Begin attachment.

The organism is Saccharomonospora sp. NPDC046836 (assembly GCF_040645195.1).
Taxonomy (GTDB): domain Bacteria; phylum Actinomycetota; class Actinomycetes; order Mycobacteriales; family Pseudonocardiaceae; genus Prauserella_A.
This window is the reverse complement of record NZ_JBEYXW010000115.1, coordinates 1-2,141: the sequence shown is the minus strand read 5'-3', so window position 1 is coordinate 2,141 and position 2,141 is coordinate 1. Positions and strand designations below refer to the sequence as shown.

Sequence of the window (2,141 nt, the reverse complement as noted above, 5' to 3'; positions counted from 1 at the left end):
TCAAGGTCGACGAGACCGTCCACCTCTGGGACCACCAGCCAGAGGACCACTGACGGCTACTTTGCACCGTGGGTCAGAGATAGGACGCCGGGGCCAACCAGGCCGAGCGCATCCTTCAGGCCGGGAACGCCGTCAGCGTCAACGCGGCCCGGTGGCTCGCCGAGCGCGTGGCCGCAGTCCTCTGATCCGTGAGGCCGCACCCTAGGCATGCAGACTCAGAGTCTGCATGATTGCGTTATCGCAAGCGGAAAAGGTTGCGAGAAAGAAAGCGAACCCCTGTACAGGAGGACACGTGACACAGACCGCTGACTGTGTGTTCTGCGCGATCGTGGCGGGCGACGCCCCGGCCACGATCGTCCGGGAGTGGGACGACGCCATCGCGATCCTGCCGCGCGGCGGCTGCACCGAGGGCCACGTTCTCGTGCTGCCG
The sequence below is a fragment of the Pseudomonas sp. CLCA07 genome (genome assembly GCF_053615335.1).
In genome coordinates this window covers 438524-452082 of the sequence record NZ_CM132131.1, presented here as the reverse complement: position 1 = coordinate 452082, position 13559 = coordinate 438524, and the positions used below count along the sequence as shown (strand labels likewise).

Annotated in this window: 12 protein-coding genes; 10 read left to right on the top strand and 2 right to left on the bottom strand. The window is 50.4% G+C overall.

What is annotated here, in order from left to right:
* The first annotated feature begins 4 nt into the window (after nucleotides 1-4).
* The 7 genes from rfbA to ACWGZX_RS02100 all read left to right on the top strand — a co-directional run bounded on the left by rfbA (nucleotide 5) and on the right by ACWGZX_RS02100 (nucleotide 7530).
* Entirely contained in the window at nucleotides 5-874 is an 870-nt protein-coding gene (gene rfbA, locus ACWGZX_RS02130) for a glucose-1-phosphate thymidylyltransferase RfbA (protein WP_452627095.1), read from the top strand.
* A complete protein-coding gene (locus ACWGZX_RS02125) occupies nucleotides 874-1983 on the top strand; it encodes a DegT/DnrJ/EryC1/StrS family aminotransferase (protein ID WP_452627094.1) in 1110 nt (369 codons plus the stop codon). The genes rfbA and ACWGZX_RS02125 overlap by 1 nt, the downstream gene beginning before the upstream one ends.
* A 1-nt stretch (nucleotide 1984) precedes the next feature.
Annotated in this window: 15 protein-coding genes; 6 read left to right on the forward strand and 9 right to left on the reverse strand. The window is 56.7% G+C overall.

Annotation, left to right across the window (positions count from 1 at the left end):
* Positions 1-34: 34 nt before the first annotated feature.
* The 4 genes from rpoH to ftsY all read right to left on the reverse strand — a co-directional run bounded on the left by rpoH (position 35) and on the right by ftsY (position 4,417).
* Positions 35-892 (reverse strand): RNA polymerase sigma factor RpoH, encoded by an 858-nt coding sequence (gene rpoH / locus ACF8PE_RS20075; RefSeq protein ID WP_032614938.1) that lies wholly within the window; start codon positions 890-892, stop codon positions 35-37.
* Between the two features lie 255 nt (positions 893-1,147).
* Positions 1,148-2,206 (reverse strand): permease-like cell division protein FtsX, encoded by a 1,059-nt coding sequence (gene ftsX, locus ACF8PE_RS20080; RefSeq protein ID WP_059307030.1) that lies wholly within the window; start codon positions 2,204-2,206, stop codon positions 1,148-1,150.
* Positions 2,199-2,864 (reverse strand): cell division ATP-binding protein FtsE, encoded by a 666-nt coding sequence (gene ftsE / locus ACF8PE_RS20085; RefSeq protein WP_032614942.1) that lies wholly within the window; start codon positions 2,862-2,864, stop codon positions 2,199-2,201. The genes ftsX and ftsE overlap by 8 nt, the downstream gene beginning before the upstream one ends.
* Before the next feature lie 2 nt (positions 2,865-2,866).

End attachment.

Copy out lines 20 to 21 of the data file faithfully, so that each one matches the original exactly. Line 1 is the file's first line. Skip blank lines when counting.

* Between the two features lie 255 nt (positions 893-1,147).
* Positions 1,148-2,206 (reverse strand): permease-like cell division protein FtsX, encoded by a 1,059-nt coding sequence (gene ftsX, locus ACF8PE_RS20080; RefSeq protein ID WP_059307030.1) that lies wholly within the window; start codon positions 2,204-2,206, stop codon positions 1,148-1,150.